In 2014, childhood friends Max Tobias and Rebecca Oliver launched a bakery called the Dusty Knuckle — out of a shipping container. The idea was to start a business that would hire and train young offenders trying to get back on their feet. But the container was hot and restrictive; they barely had room to turn around. What they had needed was a restaurant agent, a little-known but critical player in the hospitality industry.

Imagine that you own a large property in central London; or that you are chief executive of an arts organisation; or that you have an idea for a café or a restaurant but no clue where to locate it. To whom do you turn for help? Oliver and Tobias hired Richard Wassell, founder of twentyretail, a company that specialises in retail and restaurants. “He reached out to us . . . when all we had was this shipping container to bake in,” says Tobias. Wassell helped Dusty Knuckle find a better, more permanent home in Dalston, east London.

In an industry that appeals to the young, it is the ability to spot an unproven but highly enthusiastic newcomer that can define an agent’s standing. It is this approach that first took Wassell to Dusty Knuckle. Soon they will open a second bakery and pizzeria in Green Lanes, Haringey.

Restaurant agents act as matchmakers, looking for a particular alchemy of neighbourhood, space and product. The largest organisation of agents in the UK is known as RPAS. It may sound like a Russian spy agency, but the initials stand for the Restaurant Property Advisors Society. The 120-member group comprises specialists in acquisitions, leasing, licensing, rent reviews and business rates across the UK. I asked a few members how they help people find their perfect match.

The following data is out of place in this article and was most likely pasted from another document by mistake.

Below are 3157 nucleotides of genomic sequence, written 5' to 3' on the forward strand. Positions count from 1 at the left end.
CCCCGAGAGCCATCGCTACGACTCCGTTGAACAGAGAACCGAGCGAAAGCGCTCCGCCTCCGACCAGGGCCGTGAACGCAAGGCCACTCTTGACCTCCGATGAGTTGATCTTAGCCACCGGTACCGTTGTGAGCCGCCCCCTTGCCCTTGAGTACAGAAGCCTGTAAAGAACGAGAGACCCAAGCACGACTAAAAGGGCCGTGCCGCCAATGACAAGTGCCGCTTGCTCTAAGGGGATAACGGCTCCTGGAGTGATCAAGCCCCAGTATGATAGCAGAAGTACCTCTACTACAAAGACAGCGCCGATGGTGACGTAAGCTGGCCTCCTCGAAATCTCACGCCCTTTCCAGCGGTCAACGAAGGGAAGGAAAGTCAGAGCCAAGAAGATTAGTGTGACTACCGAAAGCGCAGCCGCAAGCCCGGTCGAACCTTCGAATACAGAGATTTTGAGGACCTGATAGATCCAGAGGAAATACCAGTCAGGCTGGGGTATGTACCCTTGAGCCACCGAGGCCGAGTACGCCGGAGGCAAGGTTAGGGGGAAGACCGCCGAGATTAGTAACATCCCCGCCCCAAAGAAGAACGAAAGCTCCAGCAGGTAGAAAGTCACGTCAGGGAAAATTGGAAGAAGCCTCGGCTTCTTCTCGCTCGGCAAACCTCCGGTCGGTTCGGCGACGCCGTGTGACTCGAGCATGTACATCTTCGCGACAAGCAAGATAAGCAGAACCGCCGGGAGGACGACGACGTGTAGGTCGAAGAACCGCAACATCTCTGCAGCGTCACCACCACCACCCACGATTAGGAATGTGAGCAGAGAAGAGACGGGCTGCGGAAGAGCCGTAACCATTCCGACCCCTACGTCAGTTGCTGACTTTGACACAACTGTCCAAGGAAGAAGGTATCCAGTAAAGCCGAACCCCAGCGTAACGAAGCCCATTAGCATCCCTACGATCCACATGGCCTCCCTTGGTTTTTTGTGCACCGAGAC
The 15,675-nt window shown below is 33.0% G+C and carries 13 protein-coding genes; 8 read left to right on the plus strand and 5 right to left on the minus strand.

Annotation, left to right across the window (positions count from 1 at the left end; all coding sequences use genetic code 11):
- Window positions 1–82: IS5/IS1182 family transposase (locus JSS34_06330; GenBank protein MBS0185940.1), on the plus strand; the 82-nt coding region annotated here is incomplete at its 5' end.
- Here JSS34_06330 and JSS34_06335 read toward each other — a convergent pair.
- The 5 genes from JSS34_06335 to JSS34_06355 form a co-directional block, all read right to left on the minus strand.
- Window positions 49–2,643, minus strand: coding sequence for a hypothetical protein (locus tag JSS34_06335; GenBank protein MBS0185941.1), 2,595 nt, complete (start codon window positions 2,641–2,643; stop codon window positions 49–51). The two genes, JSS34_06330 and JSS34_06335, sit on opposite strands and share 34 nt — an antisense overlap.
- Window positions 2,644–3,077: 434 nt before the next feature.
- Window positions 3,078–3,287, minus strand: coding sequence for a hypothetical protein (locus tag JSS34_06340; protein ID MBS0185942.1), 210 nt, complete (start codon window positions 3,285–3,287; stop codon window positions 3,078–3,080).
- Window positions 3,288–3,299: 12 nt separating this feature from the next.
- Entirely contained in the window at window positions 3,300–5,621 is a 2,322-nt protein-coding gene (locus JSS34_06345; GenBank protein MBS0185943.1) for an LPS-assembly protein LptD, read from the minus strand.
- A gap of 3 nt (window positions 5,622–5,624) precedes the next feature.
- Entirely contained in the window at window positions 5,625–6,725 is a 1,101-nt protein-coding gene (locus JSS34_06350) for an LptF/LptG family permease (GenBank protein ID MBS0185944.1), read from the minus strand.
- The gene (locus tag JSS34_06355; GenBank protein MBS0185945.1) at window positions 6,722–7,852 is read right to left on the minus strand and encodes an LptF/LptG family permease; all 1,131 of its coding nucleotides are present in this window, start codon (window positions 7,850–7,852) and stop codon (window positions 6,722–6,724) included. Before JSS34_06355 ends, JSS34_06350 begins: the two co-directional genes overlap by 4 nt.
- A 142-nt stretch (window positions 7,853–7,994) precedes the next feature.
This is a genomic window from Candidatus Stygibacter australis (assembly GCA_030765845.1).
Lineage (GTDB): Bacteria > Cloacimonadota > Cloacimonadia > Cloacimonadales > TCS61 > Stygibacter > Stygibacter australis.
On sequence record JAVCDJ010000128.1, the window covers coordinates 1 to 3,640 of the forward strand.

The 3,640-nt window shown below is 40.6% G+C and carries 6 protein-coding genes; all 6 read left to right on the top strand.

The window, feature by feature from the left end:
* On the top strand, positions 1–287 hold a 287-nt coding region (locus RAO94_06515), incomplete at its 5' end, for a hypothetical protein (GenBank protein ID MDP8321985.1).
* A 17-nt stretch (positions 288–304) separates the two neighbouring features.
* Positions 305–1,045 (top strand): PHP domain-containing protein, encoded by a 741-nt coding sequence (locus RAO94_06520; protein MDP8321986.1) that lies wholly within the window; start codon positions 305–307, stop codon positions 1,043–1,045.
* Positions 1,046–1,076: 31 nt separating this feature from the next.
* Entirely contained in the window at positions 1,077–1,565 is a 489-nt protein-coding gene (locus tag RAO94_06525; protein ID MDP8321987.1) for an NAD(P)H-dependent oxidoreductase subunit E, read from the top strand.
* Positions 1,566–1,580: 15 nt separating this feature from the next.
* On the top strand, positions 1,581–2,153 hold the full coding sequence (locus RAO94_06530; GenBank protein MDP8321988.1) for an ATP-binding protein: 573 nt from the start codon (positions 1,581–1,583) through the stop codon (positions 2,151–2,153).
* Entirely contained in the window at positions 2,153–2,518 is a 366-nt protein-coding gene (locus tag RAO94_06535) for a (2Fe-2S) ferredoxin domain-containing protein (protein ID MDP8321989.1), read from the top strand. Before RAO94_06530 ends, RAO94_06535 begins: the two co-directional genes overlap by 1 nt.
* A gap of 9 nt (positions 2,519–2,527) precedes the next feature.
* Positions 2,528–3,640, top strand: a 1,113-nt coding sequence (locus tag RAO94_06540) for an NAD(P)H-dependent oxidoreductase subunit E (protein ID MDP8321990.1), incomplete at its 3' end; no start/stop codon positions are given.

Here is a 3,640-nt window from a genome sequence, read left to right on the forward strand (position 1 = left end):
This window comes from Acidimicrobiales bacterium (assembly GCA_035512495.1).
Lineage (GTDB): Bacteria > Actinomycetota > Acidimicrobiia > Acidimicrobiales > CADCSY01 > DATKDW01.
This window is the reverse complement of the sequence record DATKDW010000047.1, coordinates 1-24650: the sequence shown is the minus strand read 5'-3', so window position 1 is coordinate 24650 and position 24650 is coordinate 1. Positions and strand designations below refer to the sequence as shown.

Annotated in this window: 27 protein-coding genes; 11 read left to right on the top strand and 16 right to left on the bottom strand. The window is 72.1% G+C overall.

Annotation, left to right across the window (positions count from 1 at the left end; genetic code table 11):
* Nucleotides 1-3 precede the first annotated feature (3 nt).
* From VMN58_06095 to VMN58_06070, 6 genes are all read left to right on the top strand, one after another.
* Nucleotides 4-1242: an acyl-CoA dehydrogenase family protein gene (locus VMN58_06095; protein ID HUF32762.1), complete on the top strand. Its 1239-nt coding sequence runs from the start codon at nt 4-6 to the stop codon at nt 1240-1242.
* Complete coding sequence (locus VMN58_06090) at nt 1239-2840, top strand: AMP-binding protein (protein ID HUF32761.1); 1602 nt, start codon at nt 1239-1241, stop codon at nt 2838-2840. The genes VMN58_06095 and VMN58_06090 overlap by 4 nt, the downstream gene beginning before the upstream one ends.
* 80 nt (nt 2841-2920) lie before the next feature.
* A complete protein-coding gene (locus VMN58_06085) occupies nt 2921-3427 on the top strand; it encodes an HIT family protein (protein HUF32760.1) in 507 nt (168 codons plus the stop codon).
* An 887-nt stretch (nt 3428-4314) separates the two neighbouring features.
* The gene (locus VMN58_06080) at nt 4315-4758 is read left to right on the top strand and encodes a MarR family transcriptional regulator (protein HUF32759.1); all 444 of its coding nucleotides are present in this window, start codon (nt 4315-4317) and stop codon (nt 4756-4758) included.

The first rule, according to the agents that I spoke to, is to match what is behind the restaurant’s front door with what is outside. In the words of Matt Ashman, head of restaurants in the UK for the international property agents Cushman & Wakefield, the offer has to be smart in Mayfair but it can be less so the further east you go.

Wassell emphasises that finding a space is not about square metres, but creative possibilities: “Hospitality buildings are designed for people to have fun in, not warehouses storing boxes or office buildings where people work.”

It helps if agents can dream up creative uses for spaces that were originally meant for other things. At King’s Cross, for example, Ashman found a home for Caravan, a chain of restaurants run by three New Zealanders, in a building that used to store grain; for Sri Lankan hoppers on the ground floor of a former office building; and for Spanish tapas where coal was once unloaded. He will have the opportunity to take on similar projects at a reinvented Battersea Power Station.

Emma Matus started her professional career at Shaftesbury Estate before becoming a restaurant agent, and has now returned to manage Shaftesbury’s restaurant portfolio in central London. She can still recall her first meeting with the Israeli-born sister and brother Zoe and Layo Paskin before they opened The Palomar in 2014. “They were so inspiring that I remember going back to the office to tell the team I thought they were going to be incredible,” she says. “And we have gone on to open three more sites with them.”

This year has not been kind to the hospitality industry or to restaurant agents. “Extremely hard, verging on the heartbreaking” is Matus’s verdict. But the agents that I spoke to were also optimistic, predicting a return to normal levels of business once all restrictions are lifted. Ashman says he anticipates that a craving for affordable luxury post-pandemic will herald a “return to the Roaring Twenties”. And he is eager to return to work in earnest, at a job where he has, he says, “the incredible privilege of knowing you are slowly and methodically helping to sow the seeds to make somewhere really special.”

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